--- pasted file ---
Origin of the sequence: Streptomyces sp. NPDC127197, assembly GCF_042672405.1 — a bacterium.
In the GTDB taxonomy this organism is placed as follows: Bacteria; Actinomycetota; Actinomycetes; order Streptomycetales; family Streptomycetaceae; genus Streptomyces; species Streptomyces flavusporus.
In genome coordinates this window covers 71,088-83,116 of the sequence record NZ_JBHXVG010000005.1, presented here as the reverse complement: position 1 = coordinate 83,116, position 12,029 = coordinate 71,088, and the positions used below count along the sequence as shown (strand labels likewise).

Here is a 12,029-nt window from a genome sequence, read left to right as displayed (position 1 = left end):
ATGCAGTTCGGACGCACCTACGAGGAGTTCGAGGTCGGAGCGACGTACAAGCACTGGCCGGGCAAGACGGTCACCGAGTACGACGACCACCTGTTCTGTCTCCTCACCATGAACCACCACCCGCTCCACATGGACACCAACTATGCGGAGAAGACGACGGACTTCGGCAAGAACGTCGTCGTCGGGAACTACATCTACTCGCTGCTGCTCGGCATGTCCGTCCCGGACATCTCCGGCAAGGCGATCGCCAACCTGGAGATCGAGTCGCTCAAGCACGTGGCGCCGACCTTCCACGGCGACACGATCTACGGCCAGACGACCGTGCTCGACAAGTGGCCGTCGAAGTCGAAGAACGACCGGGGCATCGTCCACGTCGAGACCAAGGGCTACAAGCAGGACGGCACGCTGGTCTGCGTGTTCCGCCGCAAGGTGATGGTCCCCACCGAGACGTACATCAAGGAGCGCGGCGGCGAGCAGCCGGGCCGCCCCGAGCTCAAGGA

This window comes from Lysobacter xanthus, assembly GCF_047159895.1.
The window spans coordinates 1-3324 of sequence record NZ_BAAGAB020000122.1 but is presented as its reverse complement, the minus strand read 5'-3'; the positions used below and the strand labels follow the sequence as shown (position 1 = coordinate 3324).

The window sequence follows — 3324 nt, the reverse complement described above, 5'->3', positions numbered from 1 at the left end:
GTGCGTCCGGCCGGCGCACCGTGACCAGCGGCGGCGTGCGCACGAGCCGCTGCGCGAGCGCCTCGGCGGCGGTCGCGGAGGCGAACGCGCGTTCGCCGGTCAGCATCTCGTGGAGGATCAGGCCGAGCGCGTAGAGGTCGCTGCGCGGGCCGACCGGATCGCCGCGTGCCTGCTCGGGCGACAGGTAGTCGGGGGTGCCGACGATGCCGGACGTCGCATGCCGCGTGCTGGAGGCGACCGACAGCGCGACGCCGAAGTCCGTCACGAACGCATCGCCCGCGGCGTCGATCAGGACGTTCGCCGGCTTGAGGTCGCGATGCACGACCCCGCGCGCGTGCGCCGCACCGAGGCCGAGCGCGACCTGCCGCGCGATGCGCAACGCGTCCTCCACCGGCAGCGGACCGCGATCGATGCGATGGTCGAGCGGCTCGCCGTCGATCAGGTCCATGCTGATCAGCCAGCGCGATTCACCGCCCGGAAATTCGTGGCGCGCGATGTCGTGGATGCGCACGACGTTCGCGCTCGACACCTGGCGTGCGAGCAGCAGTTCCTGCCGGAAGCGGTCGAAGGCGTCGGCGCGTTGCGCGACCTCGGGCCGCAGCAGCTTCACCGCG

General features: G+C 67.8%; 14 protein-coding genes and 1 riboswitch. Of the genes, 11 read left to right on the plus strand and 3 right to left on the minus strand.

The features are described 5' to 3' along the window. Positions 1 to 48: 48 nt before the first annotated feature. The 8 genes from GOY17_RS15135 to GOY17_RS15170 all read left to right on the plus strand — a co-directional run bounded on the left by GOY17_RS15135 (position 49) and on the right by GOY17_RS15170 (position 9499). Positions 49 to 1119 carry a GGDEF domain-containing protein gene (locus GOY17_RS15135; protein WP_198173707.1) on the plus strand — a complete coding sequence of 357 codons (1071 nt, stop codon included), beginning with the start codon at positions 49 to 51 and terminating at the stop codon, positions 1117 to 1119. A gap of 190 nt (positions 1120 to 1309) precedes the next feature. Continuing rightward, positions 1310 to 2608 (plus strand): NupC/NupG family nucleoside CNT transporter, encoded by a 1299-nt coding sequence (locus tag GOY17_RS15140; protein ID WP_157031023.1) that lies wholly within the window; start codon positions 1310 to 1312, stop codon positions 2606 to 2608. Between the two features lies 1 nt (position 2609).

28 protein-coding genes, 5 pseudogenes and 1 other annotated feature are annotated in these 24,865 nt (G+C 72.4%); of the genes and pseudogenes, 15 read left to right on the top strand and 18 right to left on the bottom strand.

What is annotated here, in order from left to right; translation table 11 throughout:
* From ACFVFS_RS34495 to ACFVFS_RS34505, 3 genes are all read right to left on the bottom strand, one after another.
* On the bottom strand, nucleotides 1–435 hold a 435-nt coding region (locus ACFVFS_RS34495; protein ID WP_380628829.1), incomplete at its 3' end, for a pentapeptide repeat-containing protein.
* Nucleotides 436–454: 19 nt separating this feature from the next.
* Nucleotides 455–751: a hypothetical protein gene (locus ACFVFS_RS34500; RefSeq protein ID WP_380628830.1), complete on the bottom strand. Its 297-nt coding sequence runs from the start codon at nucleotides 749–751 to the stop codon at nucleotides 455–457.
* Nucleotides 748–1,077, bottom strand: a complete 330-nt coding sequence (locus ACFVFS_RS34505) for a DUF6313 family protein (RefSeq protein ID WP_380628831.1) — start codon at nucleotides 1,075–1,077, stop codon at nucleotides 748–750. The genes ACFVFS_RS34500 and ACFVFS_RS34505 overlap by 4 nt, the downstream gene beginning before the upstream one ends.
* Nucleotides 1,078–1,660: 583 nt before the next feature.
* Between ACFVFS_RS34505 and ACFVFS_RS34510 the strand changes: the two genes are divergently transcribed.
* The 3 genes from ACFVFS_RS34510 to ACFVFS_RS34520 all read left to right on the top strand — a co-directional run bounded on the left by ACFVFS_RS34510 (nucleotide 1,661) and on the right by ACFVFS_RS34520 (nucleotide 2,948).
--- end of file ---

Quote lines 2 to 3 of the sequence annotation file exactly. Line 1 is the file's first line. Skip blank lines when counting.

In the GTDB taxonomy this organism is placed as follows: Bacteria; Actinomycetota; Actinomycetes; order Streptomycetales; family Streptomycetaceae; genus Streptomyces; species Streptomyces flavusporus.
In genome coordinates this window covers 71,088-83,116 of the sequence record NZ_JBHXVG010000005.1, presented here as the reverse complement: position 1 = coordinate 83,116, position 12,029 = coordinate 71,088, and the positions used below count along the sequence as shown (strand labels likewise).